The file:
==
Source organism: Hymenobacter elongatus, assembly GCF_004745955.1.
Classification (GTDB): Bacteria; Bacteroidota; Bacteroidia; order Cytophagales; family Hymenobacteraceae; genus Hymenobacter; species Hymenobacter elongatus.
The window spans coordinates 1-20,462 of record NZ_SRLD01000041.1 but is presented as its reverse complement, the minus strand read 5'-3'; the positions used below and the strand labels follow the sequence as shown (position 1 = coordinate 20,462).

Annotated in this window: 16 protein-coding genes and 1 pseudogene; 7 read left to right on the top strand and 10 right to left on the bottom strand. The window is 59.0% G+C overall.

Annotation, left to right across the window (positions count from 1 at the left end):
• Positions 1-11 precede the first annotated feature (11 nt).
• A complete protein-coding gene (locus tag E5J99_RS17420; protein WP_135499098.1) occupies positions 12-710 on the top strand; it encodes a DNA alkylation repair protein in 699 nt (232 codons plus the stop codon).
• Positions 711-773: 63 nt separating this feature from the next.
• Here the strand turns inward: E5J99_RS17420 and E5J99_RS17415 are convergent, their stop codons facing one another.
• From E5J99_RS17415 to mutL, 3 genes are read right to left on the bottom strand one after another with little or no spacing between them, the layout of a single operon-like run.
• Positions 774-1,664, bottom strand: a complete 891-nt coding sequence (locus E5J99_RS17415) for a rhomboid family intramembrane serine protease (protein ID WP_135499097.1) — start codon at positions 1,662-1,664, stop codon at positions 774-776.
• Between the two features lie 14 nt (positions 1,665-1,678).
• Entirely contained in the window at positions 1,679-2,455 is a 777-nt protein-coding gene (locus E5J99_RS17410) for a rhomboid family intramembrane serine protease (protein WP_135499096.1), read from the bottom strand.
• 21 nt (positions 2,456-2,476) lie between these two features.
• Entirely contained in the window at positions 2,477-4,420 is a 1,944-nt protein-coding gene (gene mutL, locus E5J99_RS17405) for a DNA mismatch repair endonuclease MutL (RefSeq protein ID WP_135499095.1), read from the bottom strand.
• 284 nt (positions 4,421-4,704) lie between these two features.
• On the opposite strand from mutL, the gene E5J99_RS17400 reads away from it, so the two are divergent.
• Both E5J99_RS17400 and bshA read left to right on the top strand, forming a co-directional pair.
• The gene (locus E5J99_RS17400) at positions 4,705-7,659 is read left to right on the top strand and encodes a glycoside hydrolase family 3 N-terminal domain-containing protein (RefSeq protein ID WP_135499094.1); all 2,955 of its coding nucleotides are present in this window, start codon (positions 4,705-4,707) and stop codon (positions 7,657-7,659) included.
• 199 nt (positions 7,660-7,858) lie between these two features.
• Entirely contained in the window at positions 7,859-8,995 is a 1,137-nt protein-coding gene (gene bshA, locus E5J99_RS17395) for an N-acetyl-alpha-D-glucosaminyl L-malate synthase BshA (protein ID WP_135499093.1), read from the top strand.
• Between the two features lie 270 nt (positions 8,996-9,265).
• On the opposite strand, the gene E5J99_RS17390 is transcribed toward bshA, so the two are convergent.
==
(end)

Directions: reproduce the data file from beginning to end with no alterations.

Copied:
Source organism: Hymenobacter elongatus, assembly GCF_004745955.1.
Classification (GTDB): Bacteria; Bacteroidota; Bacteroidia; order Cytophagales; family Hymenobacteraceae; genus Hymenobacter; species Hymenobacter elongatus.
The window spans coordinates 1-20,462 of record NZ_SRLD01000041.1 but is presented as its reverse complement, the minus strand read 5'-3'; the positions used below and the strand labels follow the sequence as shown (position 1 = coordinate 20,462).

Annotated in this window: 16 protein-coding genes and 1 pseudogene; 7 read left to right on the top strand and 10 right to left on the bottom strand. The window is 59.0% G+C overall.

Annotation, left to right across the window (positions count from 1 at the left end):
• Positions 1-11 precede the first annotated feature (11 nt).
• A complete protein-coding gene (locus tag E5J99_RS17420; protein WP_135499098.1) occupies positions 12-710 on the top strand; it encodes a DNA alkylation repair protein in 699 nt (232 codons plus the stop codon).
• Positions 711-773: 63 nt separating this feature from the next.
• Here the strand turns inward: E5J99_RS17420 and E5J99_RS17415 are convergent, their stop codons facing one another.
• From E5J99_RS17415 to mutL, 3 genes are read right to left on the bottom strand one after another with little or no spacing between them, the layout of a single operon-like run.
• Positions 774-1,664, bottom strand: a complete 891-nt coding sequence (locus E5J99_RS17415) for a rhomboid family intramembrane serine protease (protein ID WP_135499097.1) — start codon at positions 1,662-1,664, stop codon at positions 774-776.
• Between the two features lie 14 nt (positions 1,665-1,678).
• Entirely contained in the window at positions 1,679-2,455 is a 777-nt protein-coding gene (locus E5J99_RS17410) for a rhomboid family intramembrane serine protease (protein WP_135499096.1), read from the bottom strand.
• 21 nt (positions 2,456-2,476) lie between these two features.
• Entirely contained in the window at positions 2,477-4,420 is a 1,944-nt protein-coding gene (gene mutL, locus E5J99_RS17405) for a DNA mismatch repair endonuclease MutL (RefSeq protein ID WP_135499095.1), read from the bottom strand.
• 284 nt (positions 4,421-4,704) lie between these two features.
• On the opposite strand from mutL, the gene E5J99_RS17400 reads away from it, so the two are divergent.
• Both E5J99_RS17400 and bshA read left to right on the top strand, forming a co-directional pair.
• The gene (locus E5J99_RS17400) at positions 4,705-7,659 is read left to right on the top strand and encodes a glycoside hydrolase family 3 N-terminal domain-containing protein (RefSeq protein ID WP_135499094.1); all 2,955 of its coding nucleotides are present in this window, start codon (positions 4,705-4,707) and stop codon (positions 7,657-7,659) included.
• 199 nt (positions 7,660-7,858) lie between these two features.
• Entirely contained in the window at positions 7,859-8,995 is a 1,137-nt protein-coding gene (gene bshA, locus E5J99_RS17395) for an N-acetyl-alpha-D-glucosaminyl L-malate synthase BshA (protein ID WP_135499093.1), read from the top strand.
• Between the two features lie 270 nt (positions 8,996-9,265).
• On the opposite strand, the gene E5J99_RS17390 is transcribed toward bshA, so the two are convergent.